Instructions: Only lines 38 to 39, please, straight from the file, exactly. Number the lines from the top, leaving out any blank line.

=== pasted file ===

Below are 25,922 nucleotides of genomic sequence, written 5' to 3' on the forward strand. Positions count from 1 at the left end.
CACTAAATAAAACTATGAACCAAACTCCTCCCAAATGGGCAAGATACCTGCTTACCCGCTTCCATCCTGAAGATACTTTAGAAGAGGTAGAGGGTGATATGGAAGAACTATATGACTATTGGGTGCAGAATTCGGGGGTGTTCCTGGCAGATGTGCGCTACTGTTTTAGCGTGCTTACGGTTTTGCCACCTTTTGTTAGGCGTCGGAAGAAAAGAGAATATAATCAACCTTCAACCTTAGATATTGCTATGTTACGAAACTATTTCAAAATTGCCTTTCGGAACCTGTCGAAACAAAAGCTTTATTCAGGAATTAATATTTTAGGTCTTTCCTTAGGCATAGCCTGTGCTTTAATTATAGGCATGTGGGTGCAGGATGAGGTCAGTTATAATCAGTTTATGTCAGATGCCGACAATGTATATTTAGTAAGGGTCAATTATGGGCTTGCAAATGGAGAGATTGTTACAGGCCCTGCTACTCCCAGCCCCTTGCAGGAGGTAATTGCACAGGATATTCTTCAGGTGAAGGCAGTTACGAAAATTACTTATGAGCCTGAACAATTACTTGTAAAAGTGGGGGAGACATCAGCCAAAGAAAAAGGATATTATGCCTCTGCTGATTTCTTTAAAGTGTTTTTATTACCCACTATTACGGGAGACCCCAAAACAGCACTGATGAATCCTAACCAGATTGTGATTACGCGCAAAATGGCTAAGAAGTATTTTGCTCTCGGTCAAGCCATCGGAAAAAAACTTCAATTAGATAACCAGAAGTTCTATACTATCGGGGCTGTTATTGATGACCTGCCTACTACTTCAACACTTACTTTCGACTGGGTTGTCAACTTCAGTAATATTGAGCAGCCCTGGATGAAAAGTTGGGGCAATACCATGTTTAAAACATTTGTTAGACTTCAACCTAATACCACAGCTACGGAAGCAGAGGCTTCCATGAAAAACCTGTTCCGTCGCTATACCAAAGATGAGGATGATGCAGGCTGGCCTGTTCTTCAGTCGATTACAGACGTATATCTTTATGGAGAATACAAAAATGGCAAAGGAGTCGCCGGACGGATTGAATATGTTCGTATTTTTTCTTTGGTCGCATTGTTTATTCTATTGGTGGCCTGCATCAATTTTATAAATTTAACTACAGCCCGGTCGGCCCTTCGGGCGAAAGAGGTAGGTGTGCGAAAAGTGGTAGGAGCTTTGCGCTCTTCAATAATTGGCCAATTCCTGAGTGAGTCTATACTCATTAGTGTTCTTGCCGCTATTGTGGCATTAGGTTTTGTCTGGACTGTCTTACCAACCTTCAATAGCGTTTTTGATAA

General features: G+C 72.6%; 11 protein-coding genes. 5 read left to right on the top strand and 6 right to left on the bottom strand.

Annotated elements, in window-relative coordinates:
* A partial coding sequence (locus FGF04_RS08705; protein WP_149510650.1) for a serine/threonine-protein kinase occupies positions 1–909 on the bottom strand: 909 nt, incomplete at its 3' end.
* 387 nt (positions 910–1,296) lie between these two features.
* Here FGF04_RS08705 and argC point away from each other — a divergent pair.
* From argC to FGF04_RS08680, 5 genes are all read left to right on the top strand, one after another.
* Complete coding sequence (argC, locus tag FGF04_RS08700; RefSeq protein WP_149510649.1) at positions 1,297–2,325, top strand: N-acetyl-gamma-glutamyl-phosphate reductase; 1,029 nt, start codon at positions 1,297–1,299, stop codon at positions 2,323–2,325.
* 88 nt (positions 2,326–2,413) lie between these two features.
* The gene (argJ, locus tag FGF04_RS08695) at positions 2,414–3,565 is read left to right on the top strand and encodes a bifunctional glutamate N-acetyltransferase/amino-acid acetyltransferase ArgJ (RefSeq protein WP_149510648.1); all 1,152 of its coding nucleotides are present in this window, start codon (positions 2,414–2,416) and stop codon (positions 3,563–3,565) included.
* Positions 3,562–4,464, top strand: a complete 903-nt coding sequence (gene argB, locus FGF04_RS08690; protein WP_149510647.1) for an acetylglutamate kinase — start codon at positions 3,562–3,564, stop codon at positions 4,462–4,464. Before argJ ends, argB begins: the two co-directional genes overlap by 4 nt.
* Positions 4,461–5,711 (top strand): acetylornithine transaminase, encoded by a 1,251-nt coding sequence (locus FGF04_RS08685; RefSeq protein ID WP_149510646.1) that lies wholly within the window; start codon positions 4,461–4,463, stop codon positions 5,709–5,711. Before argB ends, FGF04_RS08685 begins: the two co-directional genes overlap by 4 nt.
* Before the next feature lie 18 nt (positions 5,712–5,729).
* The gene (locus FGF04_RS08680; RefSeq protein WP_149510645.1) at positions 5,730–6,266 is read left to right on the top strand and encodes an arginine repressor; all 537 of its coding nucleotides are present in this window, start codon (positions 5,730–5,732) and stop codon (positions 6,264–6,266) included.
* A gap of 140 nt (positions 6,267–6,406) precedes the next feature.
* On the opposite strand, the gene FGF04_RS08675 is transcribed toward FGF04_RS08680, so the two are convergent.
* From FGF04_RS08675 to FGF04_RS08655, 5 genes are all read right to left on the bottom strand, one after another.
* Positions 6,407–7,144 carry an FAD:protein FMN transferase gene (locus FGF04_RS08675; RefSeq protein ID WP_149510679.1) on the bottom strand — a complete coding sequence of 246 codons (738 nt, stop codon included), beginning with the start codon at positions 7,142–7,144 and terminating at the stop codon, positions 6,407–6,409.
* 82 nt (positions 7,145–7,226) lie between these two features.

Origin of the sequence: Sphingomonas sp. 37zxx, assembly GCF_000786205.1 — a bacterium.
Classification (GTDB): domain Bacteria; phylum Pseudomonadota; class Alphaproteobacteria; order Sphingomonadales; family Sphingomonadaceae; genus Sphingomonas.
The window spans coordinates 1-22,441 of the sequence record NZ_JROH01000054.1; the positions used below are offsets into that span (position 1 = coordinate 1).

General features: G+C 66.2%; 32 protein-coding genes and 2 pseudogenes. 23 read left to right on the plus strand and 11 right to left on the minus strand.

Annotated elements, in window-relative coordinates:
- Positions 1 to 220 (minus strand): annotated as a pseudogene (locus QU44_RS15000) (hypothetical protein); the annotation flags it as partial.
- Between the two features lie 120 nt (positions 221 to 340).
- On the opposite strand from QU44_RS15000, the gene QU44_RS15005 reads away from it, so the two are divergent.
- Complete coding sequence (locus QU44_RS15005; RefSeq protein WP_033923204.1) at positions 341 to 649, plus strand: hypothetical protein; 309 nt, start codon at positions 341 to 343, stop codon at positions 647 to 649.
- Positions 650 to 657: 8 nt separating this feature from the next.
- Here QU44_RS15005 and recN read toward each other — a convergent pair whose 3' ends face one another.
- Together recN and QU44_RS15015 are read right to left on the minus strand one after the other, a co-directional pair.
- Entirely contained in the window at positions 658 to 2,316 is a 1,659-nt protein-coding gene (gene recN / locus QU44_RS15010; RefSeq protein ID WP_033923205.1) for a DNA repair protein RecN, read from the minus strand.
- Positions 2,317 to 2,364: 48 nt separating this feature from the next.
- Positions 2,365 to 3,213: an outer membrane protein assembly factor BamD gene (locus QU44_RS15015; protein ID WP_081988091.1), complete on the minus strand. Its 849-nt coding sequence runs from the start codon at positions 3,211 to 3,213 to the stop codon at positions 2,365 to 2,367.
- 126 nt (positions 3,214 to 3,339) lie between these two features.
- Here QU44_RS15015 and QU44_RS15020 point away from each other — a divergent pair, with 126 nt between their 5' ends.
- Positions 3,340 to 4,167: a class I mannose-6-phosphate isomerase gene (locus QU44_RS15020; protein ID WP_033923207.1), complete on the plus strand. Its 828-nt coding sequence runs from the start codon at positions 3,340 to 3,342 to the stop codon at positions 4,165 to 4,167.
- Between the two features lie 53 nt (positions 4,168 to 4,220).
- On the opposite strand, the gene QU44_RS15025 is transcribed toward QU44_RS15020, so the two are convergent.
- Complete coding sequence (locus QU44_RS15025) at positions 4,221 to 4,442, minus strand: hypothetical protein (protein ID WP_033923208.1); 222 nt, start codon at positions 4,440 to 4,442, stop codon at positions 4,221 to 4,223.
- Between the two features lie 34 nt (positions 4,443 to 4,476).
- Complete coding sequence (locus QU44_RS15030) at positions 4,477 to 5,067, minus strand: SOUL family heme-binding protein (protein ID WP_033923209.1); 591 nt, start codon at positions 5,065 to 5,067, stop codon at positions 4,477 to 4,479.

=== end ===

- Positions 3,340 to 4,167: a class I mannose-6-phosphate isomerase gene (locus QU44_RS15020; protein ID WP_033923207.1), complete on the plus strand. Its 828-nt coding sequence runs from the start codon at positions 3,340 to 3,342 to the stop codon at positions 4,165 to 4,167.
- Between the two features lie 53 nt (positions 4,168 to 4,220).